What is it: Layered Process Audits (LPA) are a system of audits performed by multiple levels of supervision and management to monitor key process characteristics and verify process conformance on an ongoing basis. A Layered Process Auditing system is comprised of three critical elements:
- A set of audits focused on high-risk processes
- Layers of auditors from all areas of management who perform audits
- A system of reporting and follow-up to ensure containment as needed and drive improvement
Why use it: Layered Process Audits provide an excellent tool for minimizing process variation, error-proofing systems, contributing towards single-digit ppm reject rates and even meeting the goal of zero defects to your end customers. Key benfits are:
- Reduces variation in production
- Improve quality
- Improves & maintains discipline
- Reduces scrap and eliminates waste
- Reduce customer rejections
- Improves discipline & communication
- Increase employee participation
- Improves overall quality & cuts costs
- Stops production problems from becoming rejections
Where to use it: Layered Process Audits are used to insure high risk processes and error proofing devices do not exhibit a high level of variation and are working correctly. They are generally used in the following areas:
- Manufacturing operations
- All Operations and other support functions
When to use it: Layered Process Audits are conducted for manufacturing and assembly of high risk items at a minimum of once per shift. Frequency of Layered Audits are based on production volume or the level of risk associated with the process.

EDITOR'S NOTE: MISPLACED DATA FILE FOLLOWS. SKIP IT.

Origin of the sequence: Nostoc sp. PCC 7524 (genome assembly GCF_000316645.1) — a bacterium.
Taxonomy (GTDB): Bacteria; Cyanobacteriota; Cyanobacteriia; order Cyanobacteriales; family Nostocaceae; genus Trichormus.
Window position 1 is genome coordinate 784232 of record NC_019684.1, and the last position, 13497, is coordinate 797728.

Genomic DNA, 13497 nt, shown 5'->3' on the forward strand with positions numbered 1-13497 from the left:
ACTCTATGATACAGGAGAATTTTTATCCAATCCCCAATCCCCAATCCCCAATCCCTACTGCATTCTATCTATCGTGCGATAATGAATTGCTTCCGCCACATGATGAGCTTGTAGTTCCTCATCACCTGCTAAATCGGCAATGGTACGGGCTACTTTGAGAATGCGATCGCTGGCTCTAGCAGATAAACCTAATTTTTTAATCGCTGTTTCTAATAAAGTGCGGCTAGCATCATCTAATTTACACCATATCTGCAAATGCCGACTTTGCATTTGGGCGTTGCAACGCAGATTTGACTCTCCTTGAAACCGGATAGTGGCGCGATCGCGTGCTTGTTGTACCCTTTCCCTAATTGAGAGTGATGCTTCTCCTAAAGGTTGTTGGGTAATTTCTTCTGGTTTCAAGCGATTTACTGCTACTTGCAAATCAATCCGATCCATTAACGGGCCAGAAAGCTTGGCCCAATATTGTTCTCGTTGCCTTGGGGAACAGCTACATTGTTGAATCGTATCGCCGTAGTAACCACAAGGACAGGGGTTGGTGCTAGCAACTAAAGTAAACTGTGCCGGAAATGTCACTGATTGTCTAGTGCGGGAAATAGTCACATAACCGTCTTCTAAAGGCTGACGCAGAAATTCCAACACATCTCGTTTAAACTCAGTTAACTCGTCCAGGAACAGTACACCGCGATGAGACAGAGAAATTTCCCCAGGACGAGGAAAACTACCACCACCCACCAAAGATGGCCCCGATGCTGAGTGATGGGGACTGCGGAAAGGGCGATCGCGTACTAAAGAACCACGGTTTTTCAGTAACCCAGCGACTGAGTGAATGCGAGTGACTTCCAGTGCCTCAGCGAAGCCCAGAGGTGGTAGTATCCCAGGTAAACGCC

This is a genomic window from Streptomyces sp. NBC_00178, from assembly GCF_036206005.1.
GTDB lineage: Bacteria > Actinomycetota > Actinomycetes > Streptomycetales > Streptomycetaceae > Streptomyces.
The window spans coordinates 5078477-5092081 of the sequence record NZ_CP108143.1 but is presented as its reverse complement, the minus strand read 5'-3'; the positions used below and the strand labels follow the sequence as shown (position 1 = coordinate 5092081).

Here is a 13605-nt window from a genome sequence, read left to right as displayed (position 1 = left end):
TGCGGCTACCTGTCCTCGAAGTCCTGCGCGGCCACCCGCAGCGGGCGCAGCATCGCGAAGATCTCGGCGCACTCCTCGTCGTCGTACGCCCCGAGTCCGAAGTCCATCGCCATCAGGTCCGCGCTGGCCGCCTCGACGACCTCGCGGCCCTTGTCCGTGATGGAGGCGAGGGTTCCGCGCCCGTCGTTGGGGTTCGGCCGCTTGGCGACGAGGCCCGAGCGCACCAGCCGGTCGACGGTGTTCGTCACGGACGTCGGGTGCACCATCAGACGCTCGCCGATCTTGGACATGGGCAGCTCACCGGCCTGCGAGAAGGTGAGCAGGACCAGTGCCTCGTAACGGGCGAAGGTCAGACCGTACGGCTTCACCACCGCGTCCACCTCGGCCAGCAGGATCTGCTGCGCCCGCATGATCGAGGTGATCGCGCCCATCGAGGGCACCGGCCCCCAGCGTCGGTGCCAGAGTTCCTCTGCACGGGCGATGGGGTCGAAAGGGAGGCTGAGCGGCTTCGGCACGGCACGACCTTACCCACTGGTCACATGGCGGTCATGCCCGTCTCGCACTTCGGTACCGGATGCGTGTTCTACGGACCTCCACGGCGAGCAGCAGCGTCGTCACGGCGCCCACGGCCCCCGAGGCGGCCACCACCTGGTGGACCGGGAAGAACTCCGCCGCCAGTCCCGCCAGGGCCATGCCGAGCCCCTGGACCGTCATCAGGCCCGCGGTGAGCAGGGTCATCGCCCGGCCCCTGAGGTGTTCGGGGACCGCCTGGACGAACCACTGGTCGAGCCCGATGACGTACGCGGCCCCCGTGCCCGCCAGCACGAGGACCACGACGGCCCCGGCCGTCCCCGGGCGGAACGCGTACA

How to use it: There are three elements of a layered process auditing system:
- A Collection of Audits - Audits are simply an organized group of questions designed to examine a device or process. Audits in an LPA system should focus only on areas in the manufacturing process where deviation represents a high-risk for producing defective products.
- Layers of Auditors - In an LPA system, your collection of audits is performed on a regular basis, at a predetermined frequency, by multiple layers of management from across the manufacturing organization.
- Containment, Reporting & Follow-up - For a Layered Process Audit system to be truly effective, it must integrate action, analysis and improvements. If an auditor finds a non-conformance while performing an audit, that auditor should not only record their finding, but also take immediate initial corrective action to ensure defective products do not get out the door. Information about the finding should be recorded and readily available to management for later analysis. With a good system for recording and reporting audit information, an LPA system provides an excellent tool for troubleshooting problem areas and identifying places which are ripe for improvement.
- Management must own the process
- Identify and ask the right questions
- Participation spans all management layers
- Nonconformances lead to immediate containment
- Include a process for continuous improvement
- Schedule and perform audits regularly